The person on whom it is obligatory and the persons on whose behalf it is to be paid
They argued unanimously that the Muslims are the addressees in the command, whether male or female, minor or major, slave or freeman, because of the preceding tradition of Ibn 'Umar, except the deviation by al-Layth, who exempted the residents of the capital from the obligation to pay zakat al-fitr, and restricted it to the residents of the villages, but he has no evidence for this. Another deviation is found in the opinion of those who do not make it obligatory on behalf of the orphans. As to the persons on whose behalf it is obligatory, they agreed that it is obligatory on each person who is able to pay it on his own behalf, for it is a zakat on the person and not on the wealth. It is also obligatory on the person to pay it on behalf of his minor children if they do not own independent wealth, and also for slaves if they do not own any wealth. They differed over what is besides this.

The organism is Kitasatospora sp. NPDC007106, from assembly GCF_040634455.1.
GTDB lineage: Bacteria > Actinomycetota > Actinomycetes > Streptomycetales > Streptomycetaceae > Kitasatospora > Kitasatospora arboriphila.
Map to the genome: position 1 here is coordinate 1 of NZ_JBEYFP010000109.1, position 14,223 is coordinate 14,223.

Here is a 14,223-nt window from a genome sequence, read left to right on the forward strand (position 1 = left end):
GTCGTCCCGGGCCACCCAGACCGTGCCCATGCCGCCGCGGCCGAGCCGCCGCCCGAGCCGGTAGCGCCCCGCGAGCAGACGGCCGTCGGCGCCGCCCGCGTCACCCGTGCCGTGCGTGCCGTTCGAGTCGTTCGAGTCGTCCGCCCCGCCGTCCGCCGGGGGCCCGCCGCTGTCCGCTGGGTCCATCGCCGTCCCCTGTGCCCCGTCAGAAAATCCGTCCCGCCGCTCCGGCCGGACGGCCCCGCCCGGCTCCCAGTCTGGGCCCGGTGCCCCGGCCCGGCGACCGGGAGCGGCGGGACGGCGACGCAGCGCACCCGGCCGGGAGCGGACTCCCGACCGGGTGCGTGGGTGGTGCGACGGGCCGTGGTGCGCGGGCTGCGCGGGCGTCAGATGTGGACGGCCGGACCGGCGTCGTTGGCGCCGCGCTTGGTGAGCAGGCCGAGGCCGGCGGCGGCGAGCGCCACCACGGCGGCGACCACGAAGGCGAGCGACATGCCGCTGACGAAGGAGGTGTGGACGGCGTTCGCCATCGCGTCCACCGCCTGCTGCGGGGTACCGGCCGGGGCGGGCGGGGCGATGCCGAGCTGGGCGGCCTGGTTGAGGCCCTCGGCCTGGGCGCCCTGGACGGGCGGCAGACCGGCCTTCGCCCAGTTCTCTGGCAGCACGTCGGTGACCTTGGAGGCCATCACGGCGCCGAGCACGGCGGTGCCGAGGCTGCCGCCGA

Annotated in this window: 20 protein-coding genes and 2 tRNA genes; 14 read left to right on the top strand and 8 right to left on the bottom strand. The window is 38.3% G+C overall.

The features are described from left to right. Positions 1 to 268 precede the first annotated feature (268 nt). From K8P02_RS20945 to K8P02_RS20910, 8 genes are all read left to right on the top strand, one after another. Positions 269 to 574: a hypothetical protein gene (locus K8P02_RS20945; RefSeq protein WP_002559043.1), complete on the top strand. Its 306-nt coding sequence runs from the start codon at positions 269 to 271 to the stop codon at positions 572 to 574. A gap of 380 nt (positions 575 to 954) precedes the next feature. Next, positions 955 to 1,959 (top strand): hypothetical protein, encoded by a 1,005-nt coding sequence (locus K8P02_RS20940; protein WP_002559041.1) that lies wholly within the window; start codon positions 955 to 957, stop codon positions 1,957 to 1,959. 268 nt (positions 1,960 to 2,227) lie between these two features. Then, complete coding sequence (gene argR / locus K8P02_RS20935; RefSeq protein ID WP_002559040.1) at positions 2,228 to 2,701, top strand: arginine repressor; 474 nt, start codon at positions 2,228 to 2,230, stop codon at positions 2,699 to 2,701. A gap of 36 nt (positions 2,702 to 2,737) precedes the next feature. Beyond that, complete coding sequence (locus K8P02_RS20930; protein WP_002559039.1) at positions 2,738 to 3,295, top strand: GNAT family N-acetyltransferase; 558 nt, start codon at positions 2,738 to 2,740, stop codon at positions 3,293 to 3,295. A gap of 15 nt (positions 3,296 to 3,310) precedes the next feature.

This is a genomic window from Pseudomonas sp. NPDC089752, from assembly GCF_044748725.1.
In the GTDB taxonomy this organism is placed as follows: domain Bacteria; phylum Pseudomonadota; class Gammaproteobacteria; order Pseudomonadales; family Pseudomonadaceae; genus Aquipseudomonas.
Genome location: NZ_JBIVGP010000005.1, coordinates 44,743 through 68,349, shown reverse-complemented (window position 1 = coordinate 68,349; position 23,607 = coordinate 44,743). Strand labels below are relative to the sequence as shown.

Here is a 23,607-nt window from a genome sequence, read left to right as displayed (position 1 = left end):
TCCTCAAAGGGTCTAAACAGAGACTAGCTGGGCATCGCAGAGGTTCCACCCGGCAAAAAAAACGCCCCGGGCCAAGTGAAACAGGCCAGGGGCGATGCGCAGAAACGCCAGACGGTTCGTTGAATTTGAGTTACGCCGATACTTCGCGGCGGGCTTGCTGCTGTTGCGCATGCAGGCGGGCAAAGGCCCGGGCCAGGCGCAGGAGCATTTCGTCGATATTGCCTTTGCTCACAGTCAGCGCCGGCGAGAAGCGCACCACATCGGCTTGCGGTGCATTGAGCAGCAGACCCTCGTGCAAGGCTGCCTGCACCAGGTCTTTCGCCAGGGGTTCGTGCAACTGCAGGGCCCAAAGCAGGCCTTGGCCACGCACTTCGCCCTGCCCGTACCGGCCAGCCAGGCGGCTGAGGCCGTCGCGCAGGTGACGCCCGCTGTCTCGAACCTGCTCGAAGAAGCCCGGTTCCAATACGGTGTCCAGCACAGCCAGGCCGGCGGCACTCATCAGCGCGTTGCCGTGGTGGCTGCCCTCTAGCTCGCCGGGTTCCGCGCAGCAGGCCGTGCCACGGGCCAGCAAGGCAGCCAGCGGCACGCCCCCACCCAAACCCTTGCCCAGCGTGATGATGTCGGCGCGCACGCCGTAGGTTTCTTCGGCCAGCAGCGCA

The summary of Malik's opinion is that a person is obliged to pay zakat al-fitr on behalf of all persons whose maintenance is obligatory on him. Al-Shafi'I agreed with him on this, but they differed with reference to their dispute over whom a man is obliged to maintain if he is in difficult straits. Abu Hanifa opposed him with respect to a wife and said that she is to pay for herself. Abu Thawr opposed them in the case of a slave who owns wealth. He said that if he has wealth he is to pay for himself, and his master is not to pay on his behalf. This was also upheld by the Zahirites. The majority maintain that a man is not obliged to pay on behalf of his minor children if they have their own wealth sufficient for zakat al-fitr. This was the opinion of al-Shafi'i, Abu Hanifa, and Malik. Al-Hasan said that the liability is upon the father, and if he pays it out of the wealth of his son (child) he is to compensate it.